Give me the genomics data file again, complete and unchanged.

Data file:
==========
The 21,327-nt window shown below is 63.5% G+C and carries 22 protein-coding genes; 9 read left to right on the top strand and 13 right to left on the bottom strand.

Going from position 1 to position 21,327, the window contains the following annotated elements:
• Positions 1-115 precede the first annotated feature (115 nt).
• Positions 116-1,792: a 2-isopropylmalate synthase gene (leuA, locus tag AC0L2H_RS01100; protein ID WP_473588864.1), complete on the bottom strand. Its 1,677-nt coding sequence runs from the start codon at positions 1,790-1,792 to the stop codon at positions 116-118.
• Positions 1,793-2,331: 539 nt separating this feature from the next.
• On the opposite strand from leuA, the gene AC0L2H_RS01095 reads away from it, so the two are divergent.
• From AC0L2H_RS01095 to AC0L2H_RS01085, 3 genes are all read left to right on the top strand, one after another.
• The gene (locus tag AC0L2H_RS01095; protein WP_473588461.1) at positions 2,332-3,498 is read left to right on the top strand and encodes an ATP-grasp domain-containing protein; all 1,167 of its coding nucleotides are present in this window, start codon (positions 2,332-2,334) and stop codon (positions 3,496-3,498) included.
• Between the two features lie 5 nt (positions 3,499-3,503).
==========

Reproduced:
The 21,327-nt window shown below is 63.5% G+C and carries 22 protein-coding genes; 9 read left to right on the top strand and 13 right to left on the bottom strand.

Going from position 1 to position 21,327, the window contains the following annotated elements:
• Positions 1-115 precede the first annotated feature (115 nt).
• Positions 116-1,792: a 2-isopropylmalate synthase gene (leuA, locus tag AC0L2H_RS01100; protein ID WP_473588864.1), complete on the bottom strand. Its 1,677-nt coding sequence runs from the start codon at positions 1,790-1,792 to the stop codon at positions 116-118.
• Positions 1,793-2,331: 539 nt separating this feature from the next.
• On the opposite strand from leuA, the gene AC0L2H_RS01095 reads away from it, so the two are divergent.
• From AC0L2H_RS01095 to AC0L2H_RS01085, 3 genes are all read left to right on the top strand, one after another.
• The gene (locus tag AC0L2H_RS01095; protein WP_473588461.1) at positions 2,332-3,498 is read left to right on the top strand and encodes an ATP-grasp domain-containing protein; all 1,167 of its coding nucleotides are present in this window, start codon (positions 2,332-2,334) and stop codon (positions 3,496-3,498) included.
• Between the two features lie 5 nt (positions 3,499-3,503).